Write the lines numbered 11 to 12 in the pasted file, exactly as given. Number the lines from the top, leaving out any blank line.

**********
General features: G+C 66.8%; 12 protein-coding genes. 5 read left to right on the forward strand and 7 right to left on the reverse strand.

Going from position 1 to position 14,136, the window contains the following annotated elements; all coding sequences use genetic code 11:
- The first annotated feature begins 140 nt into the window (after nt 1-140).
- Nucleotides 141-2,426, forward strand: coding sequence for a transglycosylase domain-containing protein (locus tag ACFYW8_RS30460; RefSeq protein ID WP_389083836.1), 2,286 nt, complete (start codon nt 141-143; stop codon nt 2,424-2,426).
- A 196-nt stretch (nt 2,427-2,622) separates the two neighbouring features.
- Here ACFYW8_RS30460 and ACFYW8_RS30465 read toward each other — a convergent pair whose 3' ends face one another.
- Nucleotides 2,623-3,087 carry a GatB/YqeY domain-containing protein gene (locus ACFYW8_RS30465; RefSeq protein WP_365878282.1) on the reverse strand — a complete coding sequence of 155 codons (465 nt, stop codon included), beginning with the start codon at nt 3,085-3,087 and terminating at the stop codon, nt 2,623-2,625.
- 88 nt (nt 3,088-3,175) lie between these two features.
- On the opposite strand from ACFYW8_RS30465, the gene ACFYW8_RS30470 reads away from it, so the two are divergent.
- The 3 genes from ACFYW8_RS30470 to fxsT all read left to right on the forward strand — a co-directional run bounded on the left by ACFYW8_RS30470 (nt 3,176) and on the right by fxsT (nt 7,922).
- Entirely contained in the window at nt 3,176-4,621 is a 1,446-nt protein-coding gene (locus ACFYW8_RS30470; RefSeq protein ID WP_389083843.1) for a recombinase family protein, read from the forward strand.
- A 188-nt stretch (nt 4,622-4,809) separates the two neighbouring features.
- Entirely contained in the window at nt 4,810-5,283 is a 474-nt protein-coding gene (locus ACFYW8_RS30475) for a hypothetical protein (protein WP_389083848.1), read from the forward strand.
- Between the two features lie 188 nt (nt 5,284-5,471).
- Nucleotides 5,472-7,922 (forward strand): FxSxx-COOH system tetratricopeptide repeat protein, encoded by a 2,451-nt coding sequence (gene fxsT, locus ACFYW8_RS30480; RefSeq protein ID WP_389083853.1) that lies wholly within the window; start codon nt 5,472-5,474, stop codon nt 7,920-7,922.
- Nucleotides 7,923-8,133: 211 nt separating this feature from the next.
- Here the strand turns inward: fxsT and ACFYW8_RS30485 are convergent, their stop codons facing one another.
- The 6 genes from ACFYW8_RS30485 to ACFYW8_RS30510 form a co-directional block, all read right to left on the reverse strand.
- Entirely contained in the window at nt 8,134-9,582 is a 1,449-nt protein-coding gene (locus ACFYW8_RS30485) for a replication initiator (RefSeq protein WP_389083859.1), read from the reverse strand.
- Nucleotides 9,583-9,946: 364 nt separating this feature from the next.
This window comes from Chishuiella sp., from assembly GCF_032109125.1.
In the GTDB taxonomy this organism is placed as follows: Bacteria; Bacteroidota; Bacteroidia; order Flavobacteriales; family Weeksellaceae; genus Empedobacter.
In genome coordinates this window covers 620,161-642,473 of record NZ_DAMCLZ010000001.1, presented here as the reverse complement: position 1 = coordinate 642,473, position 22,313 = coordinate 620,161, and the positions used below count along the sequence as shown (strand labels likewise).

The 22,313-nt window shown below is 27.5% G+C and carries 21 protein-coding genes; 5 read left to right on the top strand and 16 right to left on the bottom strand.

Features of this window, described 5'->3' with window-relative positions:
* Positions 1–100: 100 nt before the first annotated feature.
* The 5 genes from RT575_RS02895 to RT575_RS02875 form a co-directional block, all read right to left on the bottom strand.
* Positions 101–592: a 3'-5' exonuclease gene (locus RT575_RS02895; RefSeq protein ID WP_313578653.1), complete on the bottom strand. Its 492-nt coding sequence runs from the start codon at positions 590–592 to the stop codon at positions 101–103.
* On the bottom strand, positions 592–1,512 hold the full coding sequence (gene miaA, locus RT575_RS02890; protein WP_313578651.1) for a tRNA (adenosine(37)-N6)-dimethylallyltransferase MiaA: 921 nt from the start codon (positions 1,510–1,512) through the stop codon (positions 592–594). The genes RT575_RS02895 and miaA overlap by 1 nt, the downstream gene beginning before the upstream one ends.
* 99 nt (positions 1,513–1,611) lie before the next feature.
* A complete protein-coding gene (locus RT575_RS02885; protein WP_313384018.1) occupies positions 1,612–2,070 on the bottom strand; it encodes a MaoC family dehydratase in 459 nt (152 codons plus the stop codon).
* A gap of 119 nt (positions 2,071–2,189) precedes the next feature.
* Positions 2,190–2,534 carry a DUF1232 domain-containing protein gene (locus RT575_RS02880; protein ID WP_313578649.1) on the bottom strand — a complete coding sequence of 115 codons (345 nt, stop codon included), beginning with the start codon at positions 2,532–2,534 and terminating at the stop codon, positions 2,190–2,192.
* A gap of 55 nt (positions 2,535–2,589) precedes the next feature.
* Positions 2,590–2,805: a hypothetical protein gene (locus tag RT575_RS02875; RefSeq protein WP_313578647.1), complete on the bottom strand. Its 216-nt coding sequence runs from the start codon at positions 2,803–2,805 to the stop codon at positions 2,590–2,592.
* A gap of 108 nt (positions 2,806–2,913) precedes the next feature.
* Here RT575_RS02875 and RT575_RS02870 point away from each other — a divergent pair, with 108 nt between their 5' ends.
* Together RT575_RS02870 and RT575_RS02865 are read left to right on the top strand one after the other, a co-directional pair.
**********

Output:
- Entirely contained in the window at nt 3,176-4,621 is a 1,446-nt protein-coding gene (locus ACFYW8_RS30470; RefSeq protein ID WP_389083843.1) for a recombinase family protein, read from the forward strand.
- A 188-nt stretch (nt 4,622-4,809) separates the two neighbouring features.